Quora Question: Was George Washington's Crossing of the Delaware on Christmas an Act of Terrorism?

A man looks up at a painting of the first U.S. president, George Washington, at the Smithsonian American Art Museum in Washington September 30, 2013. Kevin Lamarque/Reuters

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Answer by Jon Davis, amateur military and cultural historian, on Quora:


To illustrate this, let me explain why burying a roadside bomb to take out American humvee is not terrorism.

Before too many people get up in arms about that statement, I assure you, it is correct. I'm speaking both as a veteran of the Iraq War and a high school history teacher, so I assure you, whether or not any individual American historical figure was in fact a terrorist is something I feel equipped to answer.

The assumption in this question is that anything sneaky, or unfair, that kills people is terrorism. Don't get me wrong, I don't know a person who went out of a convoy who didn't experience some degree of terror from the experience. The use of these weapons was indeed sneaky, and underhanded, and unfair to the Marines and soldiers who experienced them. That, however, doesn't mean that their use was terrorism, even when terrorists were the ones who did it. Think of it this way, we didn't exactly fight fair with them, did we? We had Predator Drones, Cruise missiles, and automatic grenade launchers. How is that a fair fight? There is a military maxim that goes something like this, "If you're fighting fair, your tactics suck." So I really can't fault the people we fought for being clandestine in the way they waged war. When the terrorists attacked Americans, and when they attacked just the Americans, they weren't acting as terrorists. They were simply rebels. They were still the enemy, but there was something of a sense of honor about them that you could respect as a fellow warrior. So then, why is it I still call them terrorists?

Terrorism is when non-state militants take the war to attacking civilians and public property, rather than directly combating enemy soldiers directly. Terrorists manipulate the fear of common people so that they pressure the government to give into the terrorists' demands simply so that you will stop murdering them.

Jon Davis's answer to Was the American Revolution an act of terrorism?

Targeting civilians with intent to murder, maim, or otherwise intimidate through force for political purposes—that's terrorism. If the Sunni rebellion had only targeted American forces, it would have been a far different event, but they didn't. Some—not all, but many—targeted civilians. As we have seen in the news of that region, it was common to bomb schools, cafes, shopping centers, hospitals, and even mosques. The largest of these was the Yazidi Communities Bombing. This was the second deadliest attack committed after 9/11. On August 14, 2007 four corresponding suicide bombs exploded in the towns of Yazidi and Jazeera. It had estimated casualties of 796, while 1,562 people were injured.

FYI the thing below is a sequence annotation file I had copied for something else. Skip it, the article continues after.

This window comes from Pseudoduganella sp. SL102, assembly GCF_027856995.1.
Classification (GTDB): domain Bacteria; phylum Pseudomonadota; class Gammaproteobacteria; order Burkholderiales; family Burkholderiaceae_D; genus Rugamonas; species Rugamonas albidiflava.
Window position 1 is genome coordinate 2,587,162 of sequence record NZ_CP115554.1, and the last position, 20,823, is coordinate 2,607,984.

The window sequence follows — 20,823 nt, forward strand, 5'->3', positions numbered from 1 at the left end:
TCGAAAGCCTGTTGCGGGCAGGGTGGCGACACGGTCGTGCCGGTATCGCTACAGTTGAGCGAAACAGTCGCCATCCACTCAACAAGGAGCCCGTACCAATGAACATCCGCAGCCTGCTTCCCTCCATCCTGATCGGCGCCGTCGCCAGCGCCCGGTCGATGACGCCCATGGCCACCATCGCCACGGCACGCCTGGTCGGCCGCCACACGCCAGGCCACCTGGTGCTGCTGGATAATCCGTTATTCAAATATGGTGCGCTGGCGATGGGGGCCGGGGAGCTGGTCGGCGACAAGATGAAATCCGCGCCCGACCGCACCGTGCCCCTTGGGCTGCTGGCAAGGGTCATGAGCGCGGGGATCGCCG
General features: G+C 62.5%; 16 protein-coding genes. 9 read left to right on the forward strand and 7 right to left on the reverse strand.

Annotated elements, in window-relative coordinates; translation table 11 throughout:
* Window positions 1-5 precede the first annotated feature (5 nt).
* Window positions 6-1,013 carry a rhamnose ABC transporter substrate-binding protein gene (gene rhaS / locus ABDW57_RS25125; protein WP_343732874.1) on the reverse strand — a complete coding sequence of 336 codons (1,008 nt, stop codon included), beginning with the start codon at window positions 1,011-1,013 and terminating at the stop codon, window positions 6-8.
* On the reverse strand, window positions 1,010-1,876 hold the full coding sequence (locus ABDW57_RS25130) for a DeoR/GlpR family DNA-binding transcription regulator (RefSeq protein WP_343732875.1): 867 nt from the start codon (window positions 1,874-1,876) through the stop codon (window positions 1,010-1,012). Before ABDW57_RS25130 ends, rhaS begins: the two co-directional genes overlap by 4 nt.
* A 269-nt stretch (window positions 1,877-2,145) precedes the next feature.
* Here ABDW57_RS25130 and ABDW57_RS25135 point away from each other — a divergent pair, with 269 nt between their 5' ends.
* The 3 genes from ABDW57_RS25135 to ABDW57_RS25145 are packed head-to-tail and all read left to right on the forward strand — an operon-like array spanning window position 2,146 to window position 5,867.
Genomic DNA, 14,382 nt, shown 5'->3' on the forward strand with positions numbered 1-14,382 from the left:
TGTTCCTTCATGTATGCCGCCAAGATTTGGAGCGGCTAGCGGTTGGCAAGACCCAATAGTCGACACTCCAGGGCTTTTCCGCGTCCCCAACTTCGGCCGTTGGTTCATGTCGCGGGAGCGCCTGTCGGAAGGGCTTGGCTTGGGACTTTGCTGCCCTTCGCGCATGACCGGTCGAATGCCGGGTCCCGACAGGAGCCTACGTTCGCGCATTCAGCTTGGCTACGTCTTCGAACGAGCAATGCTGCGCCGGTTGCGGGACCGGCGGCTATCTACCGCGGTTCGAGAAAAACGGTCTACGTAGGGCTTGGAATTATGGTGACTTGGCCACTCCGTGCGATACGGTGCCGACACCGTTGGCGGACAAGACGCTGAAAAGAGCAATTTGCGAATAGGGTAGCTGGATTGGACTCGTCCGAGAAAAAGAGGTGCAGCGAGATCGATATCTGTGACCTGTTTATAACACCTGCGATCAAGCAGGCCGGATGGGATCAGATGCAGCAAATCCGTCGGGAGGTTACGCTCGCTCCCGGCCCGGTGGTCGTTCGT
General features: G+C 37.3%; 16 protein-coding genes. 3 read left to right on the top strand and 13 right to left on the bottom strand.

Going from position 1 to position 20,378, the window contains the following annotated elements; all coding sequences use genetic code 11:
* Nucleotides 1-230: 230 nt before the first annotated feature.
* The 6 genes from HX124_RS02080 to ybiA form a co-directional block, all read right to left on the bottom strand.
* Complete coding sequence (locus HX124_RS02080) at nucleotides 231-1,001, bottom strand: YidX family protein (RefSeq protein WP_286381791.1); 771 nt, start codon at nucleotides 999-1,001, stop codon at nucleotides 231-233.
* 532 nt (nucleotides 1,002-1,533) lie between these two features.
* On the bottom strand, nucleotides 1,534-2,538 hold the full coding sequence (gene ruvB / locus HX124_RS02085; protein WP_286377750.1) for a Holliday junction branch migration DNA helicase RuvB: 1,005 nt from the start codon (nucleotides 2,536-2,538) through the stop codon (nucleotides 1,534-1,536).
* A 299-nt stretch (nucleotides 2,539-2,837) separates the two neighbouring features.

Terrorist attacks were common throughout the war with many different terrorist groups vying for power through terrorizing civilians. There were many real warriors, I believe, within the Iraqi resistance. Many were former officers and soldiers within the Iraqi army before the Americans arrived on the scene. Many of them, though, had no problem with using civilians to make a political point, a trait common in modern Islamic conflicts dating back at least to the Algerian Civil War. Their military knowledge, as well as the knowledge of their non-terrorist comrades, spread throughout the ranks of the other terrorists and tactics used to combat real soldiers were used against children and diners in Baghdad. Therefore, the tactics they used weren't terrorist in nature. It was the targets they deployed them upon which makes them terrorists, and so long as your partners in a conflict are terrorists, you will inherit the same moniker.

So, that said, we return to the trial of George Washington and the Continental Army.

Was the Continental Army attacking civilians? No, they were attacking Hessian soldiers, mercenaries of the British.

Was the attack unreasonable? No, by most standards, it was considered just another act of war. Second, the image of silent American revolutionaries slipping through the enemy barracks, slitting the throats of every Hessian they could find doesn't stand up to the historical record either. Accounts state that only about 20 were killed in the raid, while another 100 were wounded, and 1,000 captured. This got the attention of the Hessian commanders who were tired of their commission to aid the British, as they were originally brought to help defend the colonies from Indian raiders and not to serve as infantry in a British civil war. The event was a key turning point that eventually helped push the Hessians, then comprising a quarter of the British forces, out of the war. This act thereby prevented the needless deaths of perhaps hundreds, if not thousands of people, both American and German.

So was it terrorism? It was certainly a clandestine attack and not the honorable sort of face-to-face combat that they make movies about; however, they usually make movies about units that are almost wiped out just to take a single hill. The American defeat of the Hessian mercenaries was a far greater achievement in that at the cost of only 20 Hessian lives, all military, a major blow was delivered to another military force, and a major hurdle overcome in winning the American Revolution. That said, no civilians were targeted, nor was sending a message to them ever an aim of the raid. Therefore, by no means whatsoever was George Washington's crossing the Delaware on Christmas day an act of terrorism.

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